MovieLens HIVE and PIG Case Study

We will use MovieLens dataset for analysis with Pig. The data is available from here. This dataset has been collected by GroupLens Research Project. 


The dataset:


The datasets contain movie ratings made by movie goers.It contains three text files: ratings.dat, users.dat and movies.dat.For the sake of completeness, data in the three files is briefly described here.


ratings.dat–>userid::movieid:rating::timestamp
 
– UserIDs range between 1 and 6040 
– MovieIDs range between 1 and 3952
– Ratings are made on a 5-star scale (whole-star ratings only)
– Timestamp is represented in seconds since the epoch as returned by time(2)
– Each user has at least 20 ratings
 
users.dat–>userid::gender::age::occupation::zipcode
 
– Gender is denoted by a “M” for male and “F” for female
– Age is chosen from the following ranges:
 
*  1:  “Under 18”
* 18:  “18-24”
* 25:  “25-34”
* 35:  “35-44”
* 45:  “45-49”
* 50:  “50-55”
* 56:  “56+”
 
– Occupation is chosen from the following choices:
 
*  0:  “other” or not specified
*  1:  “academic/educator”
*  2:  “artist”
*  3:  “clerical/admin”
*  4:  “college/grad student”
*  5:  “customer service”
*  6:  “doctor/health care”
*  7:  “executive/managerial”
*  8:  “farmer”
*  9:  “homemaker”
* 10:  “K-12 student”
* 11:  “lawyer”
* 12:  “programmer”
* 13:  “retired”
* 14:  “sales/marketing”
* 15:  “scientist”
* 16:  “self-employed”
* 17:  “technician/engineer”
* 18:  “tradesman/craftsman”
* 19:  “unemployed”
* 20:  “writer”
 
movies.dat–>movieID::title::genres
 
– Genres are pipe-separated and are selected from the following genres:
 
* Action
* Adventure
* Animation
* Children’s
* Comedy
* Crime
* Documentary
* Drama
* Fantasy
* Film-Noir
* Horror
* Musical
* Mystery
* Romance
* Sci-Fi
* Thriller
* War
* Western
 
 


Field separators are double colon. We substitute them with semicolon. And then copy the whole directory to hadoop folder. The following shell script does the preparatory work of inserting semicolon as field separator and copying the whole movie folder to hadoop.

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#!/bin/bash
#
#
cd /home/hadoopgyaan
unzip ml-1m.zip
mv ml-1m movie
# Unfortunately PigStorage does not work with :: as separators
# so replace :: with ;
sed 's/::/;/g' users.dat > users.txt
sed 's/::/;/g' movies.dat > movies.txt
sed 's/::/;/g' ratings.dat > ratings.txt
mv users.txt users.dat
mv movies.txt movies.dat
mv ratings.txt ratings.dat
 
# Copy files to hadoop system
# Delete any earlier movie folder on hadoop
hdfs dfs -rmr /user/hadoopgyaan/movie
# Copy movie folder to hdfs
hdfs dfs -put movie /user/hadoopgyaan
PIG SCRIPT:
Pig can be started from logged in user’s command shell as below. If you are on Cloudera system, you may have to export Classpath of hadoop libraries. After a few messages (grunts), pig shell prompt ‘grunt’ appears. We will execute pig commands in this shell.
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$ export HADOOP_CLASSPATH="/usr/lib/hadoop/*:/usr/lib/hadoop/client-0.20/*:$HADOOP_CLASSPATH"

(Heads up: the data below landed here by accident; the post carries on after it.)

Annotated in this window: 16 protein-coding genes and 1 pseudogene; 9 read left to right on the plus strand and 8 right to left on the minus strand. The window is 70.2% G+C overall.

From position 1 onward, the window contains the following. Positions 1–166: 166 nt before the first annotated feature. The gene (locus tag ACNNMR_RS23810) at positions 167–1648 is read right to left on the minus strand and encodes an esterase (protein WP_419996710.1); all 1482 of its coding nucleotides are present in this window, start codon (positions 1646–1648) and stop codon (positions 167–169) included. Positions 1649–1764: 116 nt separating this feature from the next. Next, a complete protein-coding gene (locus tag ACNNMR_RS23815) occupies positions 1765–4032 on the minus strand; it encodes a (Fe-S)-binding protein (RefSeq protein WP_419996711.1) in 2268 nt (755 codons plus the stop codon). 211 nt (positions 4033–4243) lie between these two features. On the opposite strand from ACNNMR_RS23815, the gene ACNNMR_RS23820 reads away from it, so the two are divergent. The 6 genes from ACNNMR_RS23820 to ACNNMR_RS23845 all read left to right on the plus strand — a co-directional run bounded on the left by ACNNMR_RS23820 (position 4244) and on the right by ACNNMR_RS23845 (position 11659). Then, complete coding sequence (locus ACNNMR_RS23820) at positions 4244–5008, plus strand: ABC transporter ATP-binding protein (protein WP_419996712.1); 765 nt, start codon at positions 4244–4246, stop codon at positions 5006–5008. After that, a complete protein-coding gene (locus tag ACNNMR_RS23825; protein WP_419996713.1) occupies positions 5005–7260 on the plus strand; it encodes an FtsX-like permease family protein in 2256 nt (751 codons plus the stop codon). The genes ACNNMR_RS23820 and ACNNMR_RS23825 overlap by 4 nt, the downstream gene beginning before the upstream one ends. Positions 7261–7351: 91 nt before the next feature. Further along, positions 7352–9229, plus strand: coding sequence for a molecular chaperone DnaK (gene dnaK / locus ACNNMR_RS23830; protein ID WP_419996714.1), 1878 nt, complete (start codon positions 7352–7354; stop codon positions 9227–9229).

$ pig
grunt>
Using load statement, load user.dat file into pig. In fact, nothing is loaded immediately. Only syntax is checked. Whether file exists is also not found out at this stage.
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/* Load users.dat file. 'user' on the left is not a variable but an alias
for the load command. While loading, we also: <strong>a. </strong>indicate the field
separator, <strong>b.</strong> specify proposed field names, and <strong>c.</strong> specify their data-types.
The default field separator is tab. */
 
user = load '/user/hadoopgyaan/movie/users.dat' using PigStorage(';') as (userid:int, gender:chararray, age:int, occupation:int, zip:chararray) ;
 
/* for every row in the user, generate columnar data as follows.
This statement, in effect, projects named columns */
udata = foreach user generate userid , gender , age ,occupation , zip ;
 
/* Dump output to screen but limit it to five rows */
lt = limit udata 5 ;
dump lt ;
In pig, function names and alias are case sensitive. The pig latin statements are not case sensitive.
While executing loadforeach and limit statements, pig will merely check the syntax. Only when dump (or store) statement is encountered, these statements are fully executed and output produced.
Let us now get the distribution of gender in the data. We will first group by gender using group statement and then run a foreach statement (followed by dump) to see some columns. (Note: In pig a comment can be written in c-style or after two dashes (–) on a line.
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gr = group user by gender ;                      --group alias 'user' by gender
co = foreach gr generate group, COUNT(user) ;    --for each line in the group (i.e. M and F)
                                                 -- count rows in 'user'